Former International Monetary Fund chief economist Kenneth Rogoff says China faces a “dramatic slowdown” in the next decade as the economy adjusts to slowing global trade, worries about inflation, and a political transition.
Rogoff, speaking at a seminar for Thai bankers, said the country’s rapid growth, spurred by exports and spending on infrastructure and housing, is not sustainable despite efforts to manage the economy.
"You have to distinguish between [the fact] that they are doing a good job and whether they can manage things so perfectly," he said. "And I have said, and I would say again, that the odds of China having a significant growth slowdown over one of any given years [in the coming decade] is something like 10 percent."
After implementing economic reforms over the past three decades, China has had roaring economic growth. Last year its economy grew more than nine percent, but is now forecast to slow to around 8.5 percent expansion in 2012.
The global economic crisis and worries about Europe's debt crisis are hurting China's growth by weakening major advanced economies, which are key markets for the country's huge flow of exports.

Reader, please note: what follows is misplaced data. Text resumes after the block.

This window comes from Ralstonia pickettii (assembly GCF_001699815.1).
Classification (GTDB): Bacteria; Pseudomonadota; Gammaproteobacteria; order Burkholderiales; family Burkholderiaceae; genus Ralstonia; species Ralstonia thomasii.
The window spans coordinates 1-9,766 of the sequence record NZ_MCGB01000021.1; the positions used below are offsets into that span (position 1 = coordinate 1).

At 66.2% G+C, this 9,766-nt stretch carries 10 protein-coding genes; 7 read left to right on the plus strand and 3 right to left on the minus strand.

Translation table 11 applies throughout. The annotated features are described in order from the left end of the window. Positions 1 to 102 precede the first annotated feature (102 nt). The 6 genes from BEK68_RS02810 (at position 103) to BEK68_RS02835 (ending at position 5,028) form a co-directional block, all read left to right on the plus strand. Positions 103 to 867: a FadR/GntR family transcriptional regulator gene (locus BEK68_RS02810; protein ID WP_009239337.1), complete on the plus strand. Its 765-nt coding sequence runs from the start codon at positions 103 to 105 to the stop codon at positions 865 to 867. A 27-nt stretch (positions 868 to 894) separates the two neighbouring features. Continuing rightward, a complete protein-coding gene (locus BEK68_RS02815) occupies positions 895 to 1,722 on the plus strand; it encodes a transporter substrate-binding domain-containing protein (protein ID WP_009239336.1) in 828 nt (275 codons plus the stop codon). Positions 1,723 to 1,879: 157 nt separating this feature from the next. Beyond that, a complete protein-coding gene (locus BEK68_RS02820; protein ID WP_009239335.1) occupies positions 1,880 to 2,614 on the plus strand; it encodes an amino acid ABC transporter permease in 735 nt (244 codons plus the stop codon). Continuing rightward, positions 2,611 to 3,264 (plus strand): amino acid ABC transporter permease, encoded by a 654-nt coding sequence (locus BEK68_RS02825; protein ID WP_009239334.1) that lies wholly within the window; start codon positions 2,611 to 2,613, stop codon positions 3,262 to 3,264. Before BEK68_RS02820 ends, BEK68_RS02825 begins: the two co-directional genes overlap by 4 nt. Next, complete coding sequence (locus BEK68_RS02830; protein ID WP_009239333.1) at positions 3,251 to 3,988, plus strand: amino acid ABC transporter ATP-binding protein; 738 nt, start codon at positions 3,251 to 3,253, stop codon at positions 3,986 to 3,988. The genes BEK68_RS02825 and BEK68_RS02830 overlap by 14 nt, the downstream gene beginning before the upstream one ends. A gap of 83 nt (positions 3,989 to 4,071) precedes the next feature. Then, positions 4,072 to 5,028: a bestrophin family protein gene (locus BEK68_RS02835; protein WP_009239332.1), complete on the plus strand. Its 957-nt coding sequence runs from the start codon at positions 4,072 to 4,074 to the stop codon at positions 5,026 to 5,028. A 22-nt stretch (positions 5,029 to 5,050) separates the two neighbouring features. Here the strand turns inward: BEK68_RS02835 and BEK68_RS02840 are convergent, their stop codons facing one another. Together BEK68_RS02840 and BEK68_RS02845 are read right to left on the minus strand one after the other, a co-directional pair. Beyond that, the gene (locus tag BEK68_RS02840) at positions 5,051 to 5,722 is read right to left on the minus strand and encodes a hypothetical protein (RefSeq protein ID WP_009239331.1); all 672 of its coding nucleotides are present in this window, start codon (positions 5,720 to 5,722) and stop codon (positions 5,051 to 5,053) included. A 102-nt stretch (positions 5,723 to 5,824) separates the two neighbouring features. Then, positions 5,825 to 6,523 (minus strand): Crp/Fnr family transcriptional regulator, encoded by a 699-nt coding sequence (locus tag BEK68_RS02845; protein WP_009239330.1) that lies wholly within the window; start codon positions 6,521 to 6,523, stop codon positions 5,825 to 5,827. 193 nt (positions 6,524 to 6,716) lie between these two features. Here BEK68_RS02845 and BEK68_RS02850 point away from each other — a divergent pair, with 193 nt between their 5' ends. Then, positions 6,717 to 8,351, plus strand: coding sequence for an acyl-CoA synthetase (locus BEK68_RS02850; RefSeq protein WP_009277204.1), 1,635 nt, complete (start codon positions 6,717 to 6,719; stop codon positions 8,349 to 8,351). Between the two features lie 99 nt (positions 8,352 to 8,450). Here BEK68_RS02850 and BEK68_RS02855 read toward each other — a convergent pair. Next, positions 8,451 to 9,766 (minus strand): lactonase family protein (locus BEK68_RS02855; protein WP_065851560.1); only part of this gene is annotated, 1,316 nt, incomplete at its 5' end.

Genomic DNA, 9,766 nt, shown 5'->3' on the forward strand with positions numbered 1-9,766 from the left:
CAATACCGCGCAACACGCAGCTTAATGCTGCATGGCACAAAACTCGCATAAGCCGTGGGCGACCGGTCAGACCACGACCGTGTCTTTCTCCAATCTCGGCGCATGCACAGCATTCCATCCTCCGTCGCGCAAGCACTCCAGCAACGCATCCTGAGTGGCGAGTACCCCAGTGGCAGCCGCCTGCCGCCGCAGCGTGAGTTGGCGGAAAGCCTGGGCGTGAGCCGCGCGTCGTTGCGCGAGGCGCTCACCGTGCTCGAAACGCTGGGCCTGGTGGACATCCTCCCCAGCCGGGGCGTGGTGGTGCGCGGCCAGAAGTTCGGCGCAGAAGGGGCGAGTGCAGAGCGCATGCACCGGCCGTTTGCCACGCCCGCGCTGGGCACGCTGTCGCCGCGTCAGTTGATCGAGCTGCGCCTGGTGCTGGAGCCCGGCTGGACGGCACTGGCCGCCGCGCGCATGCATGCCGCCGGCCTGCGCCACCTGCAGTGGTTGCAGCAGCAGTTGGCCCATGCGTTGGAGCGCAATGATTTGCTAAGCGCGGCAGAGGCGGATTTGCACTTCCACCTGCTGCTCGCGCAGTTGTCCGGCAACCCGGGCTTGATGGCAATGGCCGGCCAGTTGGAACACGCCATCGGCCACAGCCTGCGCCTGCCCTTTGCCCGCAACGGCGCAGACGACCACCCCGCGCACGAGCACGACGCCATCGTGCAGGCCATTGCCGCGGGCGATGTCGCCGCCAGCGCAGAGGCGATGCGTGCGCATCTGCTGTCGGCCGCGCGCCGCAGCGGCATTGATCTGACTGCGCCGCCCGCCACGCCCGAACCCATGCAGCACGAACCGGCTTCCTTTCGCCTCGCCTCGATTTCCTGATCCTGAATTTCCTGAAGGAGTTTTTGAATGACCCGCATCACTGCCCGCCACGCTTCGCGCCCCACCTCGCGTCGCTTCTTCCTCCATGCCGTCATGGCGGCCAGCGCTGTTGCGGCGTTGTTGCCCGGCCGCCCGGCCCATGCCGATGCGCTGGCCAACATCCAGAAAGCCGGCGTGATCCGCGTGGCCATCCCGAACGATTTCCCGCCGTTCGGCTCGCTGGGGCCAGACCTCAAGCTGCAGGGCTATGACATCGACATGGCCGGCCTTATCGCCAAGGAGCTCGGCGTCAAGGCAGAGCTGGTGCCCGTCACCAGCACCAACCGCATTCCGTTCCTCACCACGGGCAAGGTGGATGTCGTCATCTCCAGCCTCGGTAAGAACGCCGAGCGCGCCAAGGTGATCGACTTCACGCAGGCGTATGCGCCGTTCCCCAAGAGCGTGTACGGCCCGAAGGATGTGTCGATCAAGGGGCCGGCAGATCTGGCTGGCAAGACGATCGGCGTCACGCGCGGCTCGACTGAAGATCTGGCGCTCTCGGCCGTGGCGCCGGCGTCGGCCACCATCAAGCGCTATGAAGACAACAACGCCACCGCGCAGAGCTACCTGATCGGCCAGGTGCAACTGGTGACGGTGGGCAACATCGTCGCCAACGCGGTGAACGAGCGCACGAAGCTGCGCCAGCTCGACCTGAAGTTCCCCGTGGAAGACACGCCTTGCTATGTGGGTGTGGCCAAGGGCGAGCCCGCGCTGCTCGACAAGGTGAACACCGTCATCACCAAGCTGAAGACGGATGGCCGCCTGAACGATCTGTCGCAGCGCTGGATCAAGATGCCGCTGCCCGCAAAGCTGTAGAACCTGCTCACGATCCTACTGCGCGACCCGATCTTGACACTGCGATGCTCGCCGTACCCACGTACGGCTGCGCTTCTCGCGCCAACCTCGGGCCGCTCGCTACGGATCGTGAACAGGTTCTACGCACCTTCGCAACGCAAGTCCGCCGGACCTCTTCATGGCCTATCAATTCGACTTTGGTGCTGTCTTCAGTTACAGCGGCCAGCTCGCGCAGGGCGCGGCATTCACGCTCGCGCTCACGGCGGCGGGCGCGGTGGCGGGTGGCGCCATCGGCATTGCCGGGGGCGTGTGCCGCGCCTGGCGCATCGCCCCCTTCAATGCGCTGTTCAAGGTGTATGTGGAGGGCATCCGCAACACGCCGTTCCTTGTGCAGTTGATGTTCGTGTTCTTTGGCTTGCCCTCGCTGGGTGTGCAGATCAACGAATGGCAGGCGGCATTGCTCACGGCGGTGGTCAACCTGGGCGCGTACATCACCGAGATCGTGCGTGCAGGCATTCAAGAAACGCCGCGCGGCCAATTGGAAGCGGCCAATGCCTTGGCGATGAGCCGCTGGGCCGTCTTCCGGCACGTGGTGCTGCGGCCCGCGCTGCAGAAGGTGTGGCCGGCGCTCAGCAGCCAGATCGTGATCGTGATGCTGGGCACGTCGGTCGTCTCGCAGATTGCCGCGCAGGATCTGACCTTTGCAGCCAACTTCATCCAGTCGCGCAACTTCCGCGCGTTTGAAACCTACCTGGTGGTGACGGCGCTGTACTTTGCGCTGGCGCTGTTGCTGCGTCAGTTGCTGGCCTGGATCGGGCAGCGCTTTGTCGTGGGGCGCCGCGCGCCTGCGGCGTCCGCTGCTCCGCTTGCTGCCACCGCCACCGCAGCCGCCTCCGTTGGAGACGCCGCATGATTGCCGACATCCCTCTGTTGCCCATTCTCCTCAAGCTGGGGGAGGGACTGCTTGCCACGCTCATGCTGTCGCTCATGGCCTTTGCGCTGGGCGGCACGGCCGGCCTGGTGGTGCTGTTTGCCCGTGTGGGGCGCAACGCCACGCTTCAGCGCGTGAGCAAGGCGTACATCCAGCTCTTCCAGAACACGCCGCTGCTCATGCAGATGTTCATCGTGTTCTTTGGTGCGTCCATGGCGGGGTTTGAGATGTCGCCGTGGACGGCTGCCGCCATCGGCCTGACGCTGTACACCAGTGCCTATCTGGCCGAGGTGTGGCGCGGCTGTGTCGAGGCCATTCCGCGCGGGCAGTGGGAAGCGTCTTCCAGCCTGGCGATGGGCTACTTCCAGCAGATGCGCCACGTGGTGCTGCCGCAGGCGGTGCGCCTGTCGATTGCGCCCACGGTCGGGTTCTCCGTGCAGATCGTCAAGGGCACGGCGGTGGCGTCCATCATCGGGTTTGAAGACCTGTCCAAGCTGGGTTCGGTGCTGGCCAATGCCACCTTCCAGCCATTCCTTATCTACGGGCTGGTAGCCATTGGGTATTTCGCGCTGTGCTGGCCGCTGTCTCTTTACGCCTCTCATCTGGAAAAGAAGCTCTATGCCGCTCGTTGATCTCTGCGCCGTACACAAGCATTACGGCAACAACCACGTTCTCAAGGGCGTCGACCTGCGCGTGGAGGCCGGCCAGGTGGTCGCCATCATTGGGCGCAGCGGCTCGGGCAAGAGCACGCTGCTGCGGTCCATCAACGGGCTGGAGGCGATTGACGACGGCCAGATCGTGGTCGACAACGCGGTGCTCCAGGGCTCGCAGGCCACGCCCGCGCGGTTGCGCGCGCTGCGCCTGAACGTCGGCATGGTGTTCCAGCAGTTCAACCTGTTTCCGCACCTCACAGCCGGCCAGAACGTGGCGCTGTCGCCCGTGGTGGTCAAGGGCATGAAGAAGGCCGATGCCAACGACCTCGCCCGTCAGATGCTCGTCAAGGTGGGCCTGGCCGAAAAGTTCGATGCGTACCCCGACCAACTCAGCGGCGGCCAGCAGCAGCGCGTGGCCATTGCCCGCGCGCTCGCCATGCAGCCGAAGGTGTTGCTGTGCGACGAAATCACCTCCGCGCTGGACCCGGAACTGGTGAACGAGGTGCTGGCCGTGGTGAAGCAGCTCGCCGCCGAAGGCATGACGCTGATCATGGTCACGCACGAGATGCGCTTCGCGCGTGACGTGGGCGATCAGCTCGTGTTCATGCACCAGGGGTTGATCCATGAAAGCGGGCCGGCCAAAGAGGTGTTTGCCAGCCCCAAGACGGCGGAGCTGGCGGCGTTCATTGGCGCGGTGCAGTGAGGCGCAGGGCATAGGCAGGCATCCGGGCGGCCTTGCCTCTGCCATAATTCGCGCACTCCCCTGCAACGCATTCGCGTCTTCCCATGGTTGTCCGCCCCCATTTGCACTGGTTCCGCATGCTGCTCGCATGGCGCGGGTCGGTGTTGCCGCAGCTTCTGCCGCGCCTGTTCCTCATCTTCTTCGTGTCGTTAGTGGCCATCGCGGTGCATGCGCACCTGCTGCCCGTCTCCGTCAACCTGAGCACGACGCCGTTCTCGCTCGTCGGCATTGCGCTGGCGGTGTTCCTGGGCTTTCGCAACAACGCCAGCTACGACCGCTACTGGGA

Rogoff, now a Harvard University professor, called it "naive" to think China can avoid an economic downturn as it faces faltering markets, the challenge of inflation and a transition in political leadership in the coming year.
"It is a very risky situation," he said. "All of their growth strategies cannot possibly be sustainable, where you are investing 50 percent of GDP [gross domestic product]. There just are not projects forever that you can really collect on. What we know is you cannot grow your exports forever. Your country growing at 10 percent and your trading partners are growing much, much more slowly. You can do the arithmetic. It doesn't work."
Chinese analysts say the government is trying to "rebalance" the economy by promoting domestic consumption and higher wages. But Rogoff, who spoke as U.S. Treasury Secretary Timothy Geithner met with senior Chinese leaders in Beijing, hopes to narrow differences on trade and currency issues and press Beijing to back more sanctions against Iran.
U.S. officials say China’s currency is deliberately undervalued, which gives Chinese-made products a price advantage on world markets. China strongly denies that it is doing anything unfair.